Prague's Hunger Wall

The Hunger Wall must have the best name of any place in Prague. When you hear it, you just know there's a story behind it.

Hunger wall in PragueGreenery abounds near the wall (Hladová Zed')

The story goes something like this...

Charles IV ordered the building of a wall to serve Prague as fortification to parts of the city including Prague Castle. His proposal coincided with a famine that had gripped the city around 1360.

But, the wall served as a place to find work and money to eventually feed many residents. Locals then turned the project into a bit of a myth, considering it a direct job for the people as opposed to an actual fortification. Hence, the name - Hladová zeď (The Hunger Wall).

The creation of the myth and wall only bolstered the popular view of Charles IV as a man of the people.

Hunger wall in PragueIn winter the wall bares itself.

Also, the wall was built around the same time Charles commissioned what's now known today as Charles Bridge. The bridge replaced the flood destroyed original Judith Bridge and connected both sides of the city for the first time in years.

To be honest, the wall itself is huge, so it's not quite "hidden."

But it's definitely overlooked by most people because of all the other things to see in Prague.

The wall stretches from the gate of Strahov Monastery all the way across Petřín and down nearly to the base of Ujezd. And in the winter you can see it even from Old Town.

More Than a Wall

Ok, so about now you're considering what's so great about this wall. Or maybe you're already hooked. Either way, let's expand the conversation by including a few other things.

If you start from the wall's base near Ujezd tram stop, you will get a nice work-out walking up the hill - but you will also get a feeling for how much effort the wall must have been. But, further up the hill you will find one of our favorite little gardens in all of Prague.

This lookout is on the side of Petrin as you near the top.


The wall descends down the hill close to the tram stop Ujezd. There are a variety of good restaurants here including traditional Czech meals at Olympia. The bridge nearby that crosses to Old Town is Most Legii. Cross over for fantastic views.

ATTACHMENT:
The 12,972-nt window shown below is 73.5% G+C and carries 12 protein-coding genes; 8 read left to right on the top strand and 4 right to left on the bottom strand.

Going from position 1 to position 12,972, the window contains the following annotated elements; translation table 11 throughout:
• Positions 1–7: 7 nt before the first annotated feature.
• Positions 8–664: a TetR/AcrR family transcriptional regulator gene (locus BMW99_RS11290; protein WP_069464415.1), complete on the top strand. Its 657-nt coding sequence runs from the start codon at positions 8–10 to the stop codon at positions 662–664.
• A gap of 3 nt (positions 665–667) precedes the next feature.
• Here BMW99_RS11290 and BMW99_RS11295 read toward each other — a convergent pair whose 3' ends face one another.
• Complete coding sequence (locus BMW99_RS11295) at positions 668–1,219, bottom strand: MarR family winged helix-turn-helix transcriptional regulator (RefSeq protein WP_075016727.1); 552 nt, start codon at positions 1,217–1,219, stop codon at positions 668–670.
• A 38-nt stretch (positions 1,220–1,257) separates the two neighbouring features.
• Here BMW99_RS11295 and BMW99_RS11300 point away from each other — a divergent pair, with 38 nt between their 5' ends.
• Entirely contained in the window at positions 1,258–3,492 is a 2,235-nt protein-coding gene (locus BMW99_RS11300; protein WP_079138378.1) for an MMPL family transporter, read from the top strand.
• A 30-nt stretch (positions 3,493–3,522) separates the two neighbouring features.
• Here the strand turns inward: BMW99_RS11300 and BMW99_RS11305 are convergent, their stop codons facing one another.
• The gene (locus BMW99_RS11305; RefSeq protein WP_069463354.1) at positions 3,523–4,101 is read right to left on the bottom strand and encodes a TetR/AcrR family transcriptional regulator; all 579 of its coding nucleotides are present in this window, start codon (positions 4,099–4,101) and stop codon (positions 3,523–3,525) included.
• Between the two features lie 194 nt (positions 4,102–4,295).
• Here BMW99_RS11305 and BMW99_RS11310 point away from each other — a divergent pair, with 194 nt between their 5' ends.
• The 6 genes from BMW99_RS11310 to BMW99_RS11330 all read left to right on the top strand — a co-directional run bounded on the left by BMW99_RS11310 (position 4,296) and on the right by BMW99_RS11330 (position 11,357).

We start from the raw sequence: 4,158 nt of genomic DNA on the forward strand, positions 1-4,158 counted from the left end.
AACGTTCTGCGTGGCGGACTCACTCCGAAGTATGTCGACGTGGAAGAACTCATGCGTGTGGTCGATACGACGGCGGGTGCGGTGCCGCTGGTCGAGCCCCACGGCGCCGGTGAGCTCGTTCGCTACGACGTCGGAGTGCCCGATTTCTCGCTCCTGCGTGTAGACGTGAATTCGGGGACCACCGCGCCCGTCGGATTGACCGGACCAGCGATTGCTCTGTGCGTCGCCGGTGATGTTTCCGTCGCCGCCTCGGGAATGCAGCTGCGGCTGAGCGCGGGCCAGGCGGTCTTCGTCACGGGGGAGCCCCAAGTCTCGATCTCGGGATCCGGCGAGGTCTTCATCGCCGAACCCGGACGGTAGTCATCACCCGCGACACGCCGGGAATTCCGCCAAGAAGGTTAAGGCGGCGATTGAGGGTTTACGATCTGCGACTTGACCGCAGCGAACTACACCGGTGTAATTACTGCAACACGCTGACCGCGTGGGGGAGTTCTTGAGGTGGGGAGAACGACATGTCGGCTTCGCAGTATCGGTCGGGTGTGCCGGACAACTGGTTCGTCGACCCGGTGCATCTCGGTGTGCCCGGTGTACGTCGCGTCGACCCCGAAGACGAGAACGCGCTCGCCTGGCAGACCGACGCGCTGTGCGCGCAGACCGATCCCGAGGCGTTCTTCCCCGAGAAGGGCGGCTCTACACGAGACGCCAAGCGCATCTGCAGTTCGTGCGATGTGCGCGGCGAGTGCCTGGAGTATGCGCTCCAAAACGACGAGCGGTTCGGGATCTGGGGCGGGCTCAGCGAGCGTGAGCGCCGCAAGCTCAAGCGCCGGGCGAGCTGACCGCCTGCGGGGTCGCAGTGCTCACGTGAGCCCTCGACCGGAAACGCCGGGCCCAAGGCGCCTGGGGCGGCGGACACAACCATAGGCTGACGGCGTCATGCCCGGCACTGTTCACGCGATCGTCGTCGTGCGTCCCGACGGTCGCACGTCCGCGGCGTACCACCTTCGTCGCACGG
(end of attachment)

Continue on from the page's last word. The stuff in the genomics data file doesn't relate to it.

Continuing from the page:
Our children refer to it as the secret garden. Can you find it?

At the top of the hill you can follow the wall over the top of Petřín and reach a number of other areas that you might otherwise skip. This is a great way to either access the rest of Petřín with its lookout tower, observatory, funicular and mirror house.

Or, you can take the lesser known route and walk into what becomes Kinský zahrada. This is a beautiful park in the popular area of Smíchov. This park includes one of our other hidden Prague sights, the Church of St. Michael.

Hunger wall PragueOur kids like to call this the "secret garden."

Where is the Hunger Wall?

The wall courses up the side of Petřín park. This is the huge green hill that sits above Malá Strana (Lesser Town). It's the largest park in central Prague.

The nearest tram stop is Ujezd. A few very good trams stop here including the 9,12, 20 and 22.

  • Funicular... you can take the funicular up the hill to see the wall and walk down along it. First, take the tram to Ujezd (see above). Walk up the stairs and follow the path to the right. Before the path goes up the hill, there is a building where the funicular stops. You can take this up to the top of the park. Exit the station at the top and turn toward your left. You'll find a lovely rose garden here and eventually come to the wall. And, you're almost at the secret garden.
  • Walking... from the Ujezd tram stop, cross the street and walk to your right along the path. Follow the path as it goes uphill. Turn to your left at your first chance. Keep following the sidewalk in this direction and you will come to the wall. The path will meet the wall and then continue alongside going up the hill.
  • Alternative way... take the 22 tram to Pohořelec and walk up the hill to the gate of Strahov Monastery. This is a great way to see the Hunger wall up close since you can follow it up and over Petřín.

Take the Funicular up the hill for the easiest approach.

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